Sudbury Memorial Works is a family-owned and operated business that has seen four generations of the Gunstone-Ruff family maintain the craftsmanship of stonework. Located on Arnley Street since 1930, it’s steps away from the Parklawn Cemetery in the city’s west end.
“It started with my great-grandfather, who returned to Sudbury after World War I and met Charles Gunstone, an accomplished memorial craftsman,” explained current owner Phil Ruff.
Gunstone had come from a long family of stone carvers in England and had found employment with a local monument company. He helped his friend Norm Ruff, Phil Ruff’s great-grandfather, to get a job in the monument business.
When Gunstone’s family came to Sudbury for a visit, they never did return to their homeland, and Ruff became part of the family when he married Gunstone’s younger sister, Winifred.
In 1930, Ruff started his own monument business after working with Gunstone for a decade. He called it Sudbury Memorial Works.
“He didn’t have any money; it was during the depression,” Ruff explained. “His first compressor was two old engines rigged together and he took an old delivery truck and turned it into a forklift. He was an inventor.”
Norm and Winifred Ruff had three sons: Paul (Phil Ruff’s grandfather), Robert and Jack. The two oldest, Paul and Robert, joined their father in the business, while Jack went off to university and never looked back. Paul joined his father as a partner in 1960. An internationally recognized, award-winning designer and craftsman, he served the memorial industry on many levels as president of monument builders' associations.
Paul and his wife Rae had two children, Karen and Paul Jr., and after his father retired in 1965, Paul took over the business. Paul Jr. started his own monument business in southern Ontario, while Karen, Phil’s mother, joined her father in the business in 1988, becoming owner in 1994.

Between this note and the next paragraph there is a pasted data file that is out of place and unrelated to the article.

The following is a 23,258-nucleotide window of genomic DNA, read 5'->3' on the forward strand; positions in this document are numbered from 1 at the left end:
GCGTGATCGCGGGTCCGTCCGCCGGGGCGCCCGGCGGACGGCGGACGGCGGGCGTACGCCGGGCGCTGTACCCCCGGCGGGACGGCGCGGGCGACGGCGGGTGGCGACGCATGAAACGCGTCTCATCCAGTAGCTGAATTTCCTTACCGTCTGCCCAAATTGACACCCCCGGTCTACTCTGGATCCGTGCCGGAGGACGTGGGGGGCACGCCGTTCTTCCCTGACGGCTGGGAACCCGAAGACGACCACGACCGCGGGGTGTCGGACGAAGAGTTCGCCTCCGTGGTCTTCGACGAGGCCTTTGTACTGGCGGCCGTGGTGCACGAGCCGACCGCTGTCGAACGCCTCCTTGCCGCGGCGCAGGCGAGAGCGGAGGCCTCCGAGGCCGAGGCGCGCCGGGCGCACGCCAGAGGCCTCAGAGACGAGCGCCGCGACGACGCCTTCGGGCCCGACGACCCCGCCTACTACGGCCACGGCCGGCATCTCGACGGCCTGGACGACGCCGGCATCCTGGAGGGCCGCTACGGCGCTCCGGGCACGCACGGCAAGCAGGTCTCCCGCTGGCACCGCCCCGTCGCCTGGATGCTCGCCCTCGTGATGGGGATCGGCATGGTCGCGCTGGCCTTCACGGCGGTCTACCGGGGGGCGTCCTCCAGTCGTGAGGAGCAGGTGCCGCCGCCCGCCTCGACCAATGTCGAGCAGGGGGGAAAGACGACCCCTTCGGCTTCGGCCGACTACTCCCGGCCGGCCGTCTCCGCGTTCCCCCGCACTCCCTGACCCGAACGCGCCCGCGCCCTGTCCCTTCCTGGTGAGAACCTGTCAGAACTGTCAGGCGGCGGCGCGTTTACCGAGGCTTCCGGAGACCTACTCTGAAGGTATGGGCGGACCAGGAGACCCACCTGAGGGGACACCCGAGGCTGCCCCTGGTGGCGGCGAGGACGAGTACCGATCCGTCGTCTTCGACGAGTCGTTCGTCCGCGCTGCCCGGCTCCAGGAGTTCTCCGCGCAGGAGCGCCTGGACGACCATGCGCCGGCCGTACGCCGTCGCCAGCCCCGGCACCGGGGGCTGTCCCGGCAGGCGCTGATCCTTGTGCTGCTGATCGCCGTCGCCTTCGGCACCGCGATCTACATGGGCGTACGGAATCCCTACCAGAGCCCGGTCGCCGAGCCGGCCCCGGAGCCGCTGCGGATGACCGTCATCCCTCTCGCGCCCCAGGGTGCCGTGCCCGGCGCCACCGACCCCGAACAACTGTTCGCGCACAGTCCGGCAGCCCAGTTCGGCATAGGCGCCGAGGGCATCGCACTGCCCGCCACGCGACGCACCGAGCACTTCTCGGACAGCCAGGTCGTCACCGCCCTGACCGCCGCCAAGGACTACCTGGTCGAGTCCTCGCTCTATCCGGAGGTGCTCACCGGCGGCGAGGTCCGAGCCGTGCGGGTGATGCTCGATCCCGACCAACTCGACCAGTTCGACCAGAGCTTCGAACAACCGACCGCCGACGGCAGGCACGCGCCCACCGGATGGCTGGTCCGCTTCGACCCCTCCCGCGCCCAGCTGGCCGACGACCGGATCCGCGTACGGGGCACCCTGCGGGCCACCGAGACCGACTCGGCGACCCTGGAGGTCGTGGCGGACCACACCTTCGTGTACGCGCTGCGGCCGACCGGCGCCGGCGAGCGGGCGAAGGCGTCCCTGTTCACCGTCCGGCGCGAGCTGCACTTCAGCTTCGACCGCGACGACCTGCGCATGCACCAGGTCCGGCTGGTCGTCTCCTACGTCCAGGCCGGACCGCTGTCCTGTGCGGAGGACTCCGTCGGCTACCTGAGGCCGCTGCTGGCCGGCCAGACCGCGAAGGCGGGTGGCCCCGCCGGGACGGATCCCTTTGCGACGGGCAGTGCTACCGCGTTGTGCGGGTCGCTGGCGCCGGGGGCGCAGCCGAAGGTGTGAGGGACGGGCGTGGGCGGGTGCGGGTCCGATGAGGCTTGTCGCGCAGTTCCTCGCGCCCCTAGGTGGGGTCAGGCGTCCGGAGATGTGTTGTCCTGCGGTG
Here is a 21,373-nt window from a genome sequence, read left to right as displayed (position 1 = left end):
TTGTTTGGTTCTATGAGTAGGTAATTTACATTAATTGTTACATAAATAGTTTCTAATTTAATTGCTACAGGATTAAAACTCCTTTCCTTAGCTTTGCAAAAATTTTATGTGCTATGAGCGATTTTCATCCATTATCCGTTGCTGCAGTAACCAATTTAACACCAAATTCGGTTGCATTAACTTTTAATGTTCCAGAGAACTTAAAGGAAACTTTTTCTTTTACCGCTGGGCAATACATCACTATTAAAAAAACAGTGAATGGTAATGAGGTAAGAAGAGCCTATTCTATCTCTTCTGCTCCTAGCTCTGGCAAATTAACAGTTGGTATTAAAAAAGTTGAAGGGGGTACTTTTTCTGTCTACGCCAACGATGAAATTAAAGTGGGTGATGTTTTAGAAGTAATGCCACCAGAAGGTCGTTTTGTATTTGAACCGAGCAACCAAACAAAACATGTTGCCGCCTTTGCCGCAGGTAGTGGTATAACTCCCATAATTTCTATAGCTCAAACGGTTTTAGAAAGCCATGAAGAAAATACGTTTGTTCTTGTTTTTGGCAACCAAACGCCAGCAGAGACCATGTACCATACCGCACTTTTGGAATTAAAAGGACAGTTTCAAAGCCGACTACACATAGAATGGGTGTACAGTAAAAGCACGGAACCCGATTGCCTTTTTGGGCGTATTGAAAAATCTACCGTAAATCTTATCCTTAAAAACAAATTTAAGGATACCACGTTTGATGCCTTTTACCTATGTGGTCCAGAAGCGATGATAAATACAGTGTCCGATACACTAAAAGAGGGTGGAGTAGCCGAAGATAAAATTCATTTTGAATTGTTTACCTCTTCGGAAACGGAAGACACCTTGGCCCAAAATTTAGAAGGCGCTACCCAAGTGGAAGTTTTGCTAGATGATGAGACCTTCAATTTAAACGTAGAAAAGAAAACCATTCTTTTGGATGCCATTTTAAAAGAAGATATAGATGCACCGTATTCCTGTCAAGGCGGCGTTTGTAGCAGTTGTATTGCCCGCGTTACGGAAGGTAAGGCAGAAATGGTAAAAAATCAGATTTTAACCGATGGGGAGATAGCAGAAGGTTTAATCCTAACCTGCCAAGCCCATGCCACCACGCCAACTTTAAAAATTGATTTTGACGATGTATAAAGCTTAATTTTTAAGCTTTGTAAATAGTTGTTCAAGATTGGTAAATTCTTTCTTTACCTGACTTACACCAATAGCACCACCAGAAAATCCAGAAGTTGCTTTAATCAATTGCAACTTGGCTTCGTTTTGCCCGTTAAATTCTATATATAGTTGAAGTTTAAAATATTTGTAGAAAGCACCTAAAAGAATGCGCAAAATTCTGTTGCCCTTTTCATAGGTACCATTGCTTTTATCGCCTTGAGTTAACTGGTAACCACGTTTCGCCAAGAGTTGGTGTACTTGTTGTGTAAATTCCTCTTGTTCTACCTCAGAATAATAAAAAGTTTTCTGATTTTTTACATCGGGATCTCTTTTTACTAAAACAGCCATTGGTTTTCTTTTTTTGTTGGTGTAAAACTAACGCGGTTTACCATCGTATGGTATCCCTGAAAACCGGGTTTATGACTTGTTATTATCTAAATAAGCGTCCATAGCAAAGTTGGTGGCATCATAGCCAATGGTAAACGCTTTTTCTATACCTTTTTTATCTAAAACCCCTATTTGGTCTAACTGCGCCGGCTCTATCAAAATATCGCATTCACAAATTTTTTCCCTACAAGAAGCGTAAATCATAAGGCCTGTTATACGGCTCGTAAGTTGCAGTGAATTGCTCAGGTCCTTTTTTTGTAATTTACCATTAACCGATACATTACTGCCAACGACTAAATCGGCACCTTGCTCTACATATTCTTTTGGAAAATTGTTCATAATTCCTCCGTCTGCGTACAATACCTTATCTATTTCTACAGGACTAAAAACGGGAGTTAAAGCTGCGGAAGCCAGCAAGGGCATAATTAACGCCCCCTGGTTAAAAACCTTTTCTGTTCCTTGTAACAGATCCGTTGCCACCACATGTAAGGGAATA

“Growing up, I was always in the shop,” Ruff shared. “It was daycare and summer camp wrapped into one. PD days were a work day and I was a gopher for years.”
But his career aspirations during high school did not include taking over the family business.
Ruff was very involved with karate and travelled internationally for competitions. His mother insisted he get an education and he eventually took chef training at Cambrian College.
“I absolutely loved the kitchen, the excitement, creativity but did not like the horrible working conditions and low pay.”
While working at Deerhurst Resort in Huntsville, he met his wife, Yvonne, and they eventually decided to move to Sudbury where they could have a stable lifestyle to start a family. Today, both Ruff and his wife operate Sudbury Memorial Works. A career much like funeral services, monument creation allows him to help bring people peace and solace in their grief.
Ruff pointed out that no one needs to buy a monument; however, he has noticed the pandemic has created a unique drive to memorialize loved ones.
It is a creative process. Ruff describes the process similar to painting, with lots of prep work done before any carving begins. It is also a purchase most people do not have much experience with: “They don’t go with what they purchased the last time,” said Ruff.
Although business is healthy, there are fewer monument companies per capita than there were 50 years ago.
The process has not changed, although the carving techniques have modernized, including the use of rubber and sandblasting, and something called impact sketching.
“We use a diamond tip and lightly tap into the stone, like a tattoo,” Ruff said. “It’s a relatively new process starting in the ’80s in North America, whereas it was done by hand in my grandfather’s time.”
During the peak season in spring-summer they add another two full-time employees to address the demand.
They are very close with their employees. Turnover is bad for business since new employees must learn the craft from the ground up, and the reason why it has worked so successfully as a family business.
“We invest in our employees,” said Ruff. “We want them to be happy and healthy.”
Much like himself, Ruff’s daughter and son are working with their parents in the shop now. “My son who is now 15 is helping with carving and installation,” he shared.